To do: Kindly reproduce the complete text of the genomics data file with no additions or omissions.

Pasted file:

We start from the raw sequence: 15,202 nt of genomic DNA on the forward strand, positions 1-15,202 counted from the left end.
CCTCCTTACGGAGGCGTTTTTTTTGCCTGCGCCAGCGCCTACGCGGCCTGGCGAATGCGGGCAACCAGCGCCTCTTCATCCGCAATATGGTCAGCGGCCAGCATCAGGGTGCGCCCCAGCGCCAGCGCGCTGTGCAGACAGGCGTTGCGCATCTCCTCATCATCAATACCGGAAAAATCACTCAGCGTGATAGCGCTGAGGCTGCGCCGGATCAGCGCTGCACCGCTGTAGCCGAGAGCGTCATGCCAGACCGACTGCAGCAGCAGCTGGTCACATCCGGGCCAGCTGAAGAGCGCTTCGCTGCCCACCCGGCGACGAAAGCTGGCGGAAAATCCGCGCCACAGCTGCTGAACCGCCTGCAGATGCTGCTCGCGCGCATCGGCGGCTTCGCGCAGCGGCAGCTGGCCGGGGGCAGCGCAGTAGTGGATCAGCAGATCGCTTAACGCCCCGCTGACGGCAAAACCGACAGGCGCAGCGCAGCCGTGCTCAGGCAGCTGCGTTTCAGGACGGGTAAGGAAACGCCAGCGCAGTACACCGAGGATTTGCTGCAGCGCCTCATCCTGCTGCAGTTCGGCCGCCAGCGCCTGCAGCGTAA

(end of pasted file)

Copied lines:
We start from the raw sequence: 15,202 nt of genomic DNA on the forward strand, positions 1-15,202 counted from the left end.
CCTCCTTACGGAGGCGTTTTTTTTGCCTGCGCCAGCGCCTACGCGGCCTGGCGAATGCGGGCAACCAGCGCCTCTTCATCCGCAATATGGTCAGCGGCCAGCATCAGGGTGCGCCCCAGCGCCAGCGCGCTGTGCAGACAGGCGTTGCGCATCTCCTCATCATCAATACCGGAAAAATCACTCAGCGTGATAGCGCTGAGGCTGCGCCGGATCAGCGCTGCACCGCTGTAGCCGAGAGCGTCATGCCAGACCGACTGCAGCAGCAGCTGGTCACATCCGGGCCAGCTGAAGAGCGCTTCGCTGCCCACCCGGCGACGAAAGCTGGCGGAAAATCCGCGCCACAGCTGCTGAACCGCCTGCAGATGCTGCTCGCGCGCATCGGCGGCTTCGCGCAGCGGCAGCTGGCCGGGGGCAGCGCAGTAGTGGATCAGCAGATCGCTTAACGCCCCGCTGACGGCAAAACCGACAGGCGCAGCGCAGCCGTGCTCAGGCAGCTGCGTTTCAGGACGGGTAAGGAAACGCCAGCGCAGTACACCGAGGATTTGCTGCAGCGCCTCATCCTGCTGCAGTTCGGCCGCCAGCGCCTGCAGCGTAA